I've blogged it before and I'll mention it again, the one, first, and most recent time I ever had to personally fire a co-worker (due to my boss being out of town and my having authority, and my boss requesting it of me over the phone) was when I was working with an "imported" contractor who had a master's degree and full Microsoft certification, but could not copy two simple hyperlinks with revised URLs within less than 5-10 minutes while I watched. The whole office was in a gossipping frenzy, "What? Couldn't create a hyperlink? Who doesn't know HTML?! How could anyone not know HTML?!", but I realized that the core fundamentals have been taken for granted by us as technologists to such an extent that we've forgotten how important it is to value it in our hiring processes.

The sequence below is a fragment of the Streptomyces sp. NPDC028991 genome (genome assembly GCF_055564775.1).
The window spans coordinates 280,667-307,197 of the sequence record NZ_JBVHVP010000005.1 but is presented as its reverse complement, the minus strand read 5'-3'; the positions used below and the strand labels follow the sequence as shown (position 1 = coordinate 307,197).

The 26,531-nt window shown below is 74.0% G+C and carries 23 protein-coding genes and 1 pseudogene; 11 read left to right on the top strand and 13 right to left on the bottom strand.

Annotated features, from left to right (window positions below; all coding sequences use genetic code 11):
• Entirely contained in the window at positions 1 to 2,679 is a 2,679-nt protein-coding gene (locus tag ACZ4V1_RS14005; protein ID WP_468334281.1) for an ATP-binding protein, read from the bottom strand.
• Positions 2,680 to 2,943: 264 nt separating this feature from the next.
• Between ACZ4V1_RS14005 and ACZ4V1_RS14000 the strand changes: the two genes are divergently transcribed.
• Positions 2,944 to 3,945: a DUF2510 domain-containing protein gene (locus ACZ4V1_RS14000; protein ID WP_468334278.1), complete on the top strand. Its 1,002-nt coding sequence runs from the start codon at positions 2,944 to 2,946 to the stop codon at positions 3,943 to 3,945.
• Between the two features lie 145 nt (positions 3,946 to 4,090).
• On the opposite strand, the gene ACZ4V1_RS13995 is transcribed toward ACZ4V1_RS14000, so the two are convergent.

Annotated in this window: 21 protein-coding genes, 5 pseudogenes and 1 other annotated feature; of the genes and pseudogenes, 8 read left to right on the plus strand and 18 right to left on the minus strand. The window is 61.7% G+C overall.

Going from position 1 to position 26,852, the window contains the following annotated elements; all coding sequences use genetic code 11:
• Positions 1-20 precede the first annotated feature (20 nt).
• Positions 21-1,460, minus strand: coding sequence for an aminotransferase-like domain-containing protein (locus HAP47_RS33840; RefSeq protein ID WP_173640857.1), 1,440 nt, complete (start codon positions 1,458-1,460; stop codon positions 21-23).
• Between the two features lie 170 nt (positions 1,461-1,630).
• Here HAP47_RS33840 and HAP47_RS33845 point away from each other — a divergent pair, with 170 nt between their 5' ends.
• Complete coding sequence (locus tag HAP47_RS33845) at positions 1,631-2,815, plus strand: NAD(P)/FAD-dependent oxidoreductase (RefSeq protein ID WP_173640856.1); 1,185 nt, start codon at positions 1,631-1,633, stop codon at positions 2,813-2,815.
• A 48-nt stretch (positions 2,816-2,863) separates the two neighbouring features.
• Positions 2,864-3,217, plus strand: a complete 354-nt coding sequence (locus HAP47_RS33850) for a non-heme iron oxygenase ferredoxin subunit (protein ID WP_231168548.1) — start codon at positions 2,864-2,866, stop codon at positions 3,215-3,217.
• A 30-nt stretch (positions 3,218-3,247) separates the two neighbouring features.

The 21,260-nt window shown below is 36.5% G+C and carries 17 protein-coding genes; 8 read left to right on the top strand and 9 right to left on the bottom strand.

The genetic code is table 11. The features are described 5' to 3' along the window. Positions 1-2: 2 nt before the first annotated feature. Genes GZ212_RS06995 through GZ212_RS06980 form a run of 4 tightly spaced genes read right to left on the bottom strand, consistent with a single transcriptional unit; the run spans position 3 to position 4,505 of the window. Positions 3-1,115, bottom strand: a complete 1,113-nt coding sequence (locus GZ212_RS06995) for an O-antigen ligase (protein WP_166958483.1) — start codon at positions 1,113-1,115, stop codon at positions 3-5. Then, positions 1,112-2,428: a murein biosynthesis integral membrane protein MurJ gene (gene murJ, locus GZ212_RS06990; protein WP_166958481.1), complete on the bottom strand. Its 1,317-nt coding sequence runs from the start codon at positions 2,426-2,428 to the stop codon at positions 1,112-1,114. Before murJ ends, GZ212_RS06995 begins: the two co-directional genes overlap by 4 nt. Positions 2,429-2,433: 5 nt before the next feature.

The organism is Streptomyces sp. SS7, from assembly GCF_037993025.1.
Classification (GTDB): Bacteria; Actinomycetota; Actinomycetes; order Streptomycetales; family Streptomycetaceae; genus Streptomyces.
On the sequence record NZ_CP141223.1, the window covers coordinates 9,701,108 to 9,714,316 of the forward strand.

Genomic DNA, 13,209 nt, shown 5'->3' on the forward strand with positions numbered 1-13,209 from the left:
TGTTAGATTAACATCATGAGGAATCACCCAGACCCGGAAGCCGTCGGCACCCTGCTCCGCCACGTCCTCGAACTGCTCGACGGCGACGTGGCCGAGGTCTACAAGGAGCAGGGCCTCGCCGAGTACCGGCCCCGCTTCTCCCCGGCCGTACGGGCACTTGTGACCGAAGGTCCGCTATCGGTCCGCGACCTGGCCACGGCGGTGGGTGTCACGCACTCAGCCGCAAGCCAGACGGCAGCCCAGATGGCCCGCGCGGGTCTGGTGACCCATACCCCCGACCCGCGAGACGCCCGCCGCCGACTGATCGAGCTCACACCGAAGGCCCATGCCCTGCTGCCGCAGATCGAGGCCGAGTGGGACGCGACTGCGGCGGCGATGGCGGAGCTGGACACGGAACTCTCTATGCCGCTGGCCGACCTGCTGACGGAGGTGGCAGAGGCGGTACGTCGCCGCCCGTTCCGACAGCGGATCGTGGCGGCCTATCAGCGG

7. ADO.NET direct SQL code or ORM. Pick one. Just don't use data layers. Learn OOP fundamentals. The ActiveRecord pattern is nice. Alternatively, if it's a really lightweight web solution, just go back to wring plain Jane SQL with ADO.NET. If you're using C# 3.0, which of course you are in the context of this blog entry, then use LINQ-to-SQL or LINQ-to-Entities. On the ORM side, however, I'm losing favor with some of them because they often cater to a particular crowd. nHibernate comes to mind. I'm slow to say "enterprise" because, frankly, too many people assume the word "enterprise" for their solutions when they are anything but. Even web sites running at tens of thousands of hits a day and generating hundreds of thousands of dollars of revenue every month don't necessarily mean "enterprise". The term "enterprise" is more of a people management inference than a stability or quality effort. It's about getting many people on your team using the same patterns and not having loose and abrupt access to thrash the database. For that matter, the corporate slacks-and-tie crowd of ASP.NET "Morts" often can relate to "enterprise", and not even realize it. But for a very small team (10 or less) and especially for a micro ISV (developers numbering 5 or less) with a casual and agile attitude, take the word "enterprise" with a grain of salt. You don't need a gajillion layers of red tape. For that matter, though, smaller teams are usually small because of tighter budgets, and that usually means tighter deadlines, and that means developer productivity must reign right there alongside stability and performance. So find an ORM solution that emphasizes productivity (minimal maintenance and easily adaptable) and don't you dare trade routine refactoring for task-oriented focus as you'll end up just wasting everyone's time in the long run. Always include refactoring to simplicity in your maintenance schedule.